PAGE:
His scientific brilliance is highlighted by the number of scientific phenomena named after him, including the Tyndall effect, the Tyndall cone, Tyndall scattering, Tyndallisation and the Tyndallo-meter. Tyndall was one of the first people to coin the term "physicist" to differentiate himself from the traditional "natural philosopher".

Tyndall made many other contributions to science. For example he invented the fireman’s respirator and his invention of the light pipe led to the development of fibre optics.

John Tyndall (1820-1893) was one of the most influential scientists of the second half of the nineteenth century. The Anglo-Irish successor to Humphry Davy and Michael Faraday as Professor of Natural Philosophy at the Royal Institution (1853-1887)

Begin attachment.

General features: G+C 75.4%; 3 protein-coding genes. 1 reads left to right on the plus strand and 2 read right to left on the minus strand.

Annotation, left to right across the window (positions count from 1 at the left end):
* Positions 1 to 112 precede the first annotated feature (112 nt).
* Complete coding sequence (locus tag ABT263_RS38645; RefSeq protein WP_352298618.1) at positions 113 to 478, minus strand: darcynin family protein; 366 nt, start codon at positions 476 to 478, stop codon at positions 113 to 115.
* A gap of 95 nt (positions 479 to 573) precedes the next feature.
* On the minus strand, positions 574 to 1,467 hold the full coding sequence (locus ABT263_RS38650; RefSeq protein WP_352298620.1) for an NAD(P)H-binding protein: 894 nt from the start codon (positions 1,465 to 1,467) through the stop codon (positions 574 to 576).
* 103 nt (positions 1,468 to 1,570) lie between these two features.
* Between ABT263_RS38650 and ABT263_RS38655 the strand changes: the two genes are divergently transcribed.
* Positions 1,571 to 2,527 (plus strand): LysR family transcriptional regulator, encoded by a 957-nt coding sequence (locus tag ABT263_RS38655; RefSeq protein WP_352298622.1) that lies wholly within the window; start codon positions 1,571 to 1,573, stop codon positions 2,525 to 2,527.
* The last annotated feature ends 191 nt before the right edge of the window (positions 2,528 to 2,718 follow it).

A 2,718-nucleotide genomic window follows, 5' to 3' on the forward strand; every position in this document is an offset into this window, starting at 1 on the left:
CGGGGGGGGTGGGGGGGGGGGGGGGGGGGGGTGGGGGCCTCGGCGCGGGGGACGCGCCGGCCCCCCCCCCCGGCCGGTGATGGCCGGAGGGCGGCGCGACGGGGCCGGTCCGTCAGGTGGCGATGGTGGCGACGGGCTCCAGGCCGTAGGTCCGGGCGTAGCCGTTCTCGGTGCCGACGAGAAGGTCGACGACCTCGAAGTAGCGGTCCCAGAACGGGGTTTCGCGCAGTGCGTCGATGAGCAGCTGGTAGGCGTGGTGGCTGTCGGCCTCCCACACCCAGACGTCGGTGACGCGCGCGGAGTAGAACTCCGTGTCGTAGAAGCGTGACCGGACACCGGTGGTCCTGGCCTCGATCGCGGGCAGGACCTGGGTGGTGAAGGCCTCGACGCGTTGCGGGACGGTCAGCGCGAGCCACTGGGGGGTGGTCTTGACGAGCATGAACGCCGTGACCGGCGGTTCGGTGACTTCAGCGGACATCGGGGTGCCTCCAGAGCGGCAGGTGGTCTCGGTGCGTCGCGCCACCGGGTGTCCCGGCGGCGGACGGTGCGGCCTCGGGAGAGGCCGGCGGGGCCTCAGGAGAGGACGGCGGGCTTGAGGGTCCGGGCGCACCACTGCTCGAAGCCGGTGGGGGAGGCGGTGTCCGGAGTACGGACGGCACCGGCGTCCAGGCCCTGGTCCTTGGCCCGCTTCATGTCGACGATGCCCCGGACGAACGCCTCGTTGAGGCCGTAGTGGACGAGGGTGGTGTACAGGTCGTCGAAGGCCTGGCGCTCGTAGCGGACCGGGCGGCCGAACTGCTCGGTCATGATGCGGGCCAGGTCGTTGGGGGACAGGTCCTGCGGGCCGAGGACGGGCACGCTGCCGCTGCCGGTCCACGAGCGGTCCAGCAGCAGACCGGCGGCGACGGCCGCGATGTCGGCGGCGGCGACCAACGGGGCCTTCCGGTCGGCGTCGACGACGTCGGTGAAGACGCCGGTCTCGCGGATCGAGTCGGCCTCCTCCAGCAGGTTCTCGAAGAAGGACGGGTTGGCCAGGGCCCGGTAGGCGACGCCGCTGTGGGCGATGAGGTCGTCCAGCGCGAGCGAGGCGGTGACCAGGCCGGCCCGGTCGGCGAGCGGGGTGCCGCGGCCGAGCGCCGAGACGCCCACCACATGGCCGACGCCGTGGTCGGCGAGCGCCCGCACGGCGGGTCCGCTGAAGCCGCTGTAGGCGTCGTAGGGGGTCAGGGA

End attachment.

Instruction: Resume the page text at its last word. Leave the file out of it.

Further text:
He also wrote for newspapers and magazines and helped to found the now famous scientific journal Nature in 1869. Tyndall grew famous for both his theatrical style of lecturing and his public battle with famous figures. Controversially, Tyndall condemned the attitude of the catholic hierarchy in Ireland to Science and proposed that "science and reason, rather than faith are the only acceptable guides to truth". As a researcher, an educator, a lecturer and a controversialist, he played a major role in both the professionalism and popularisation of science. Read more about John Tyndall here and here and a blog based on his letters here


Leighlinbridge in 1824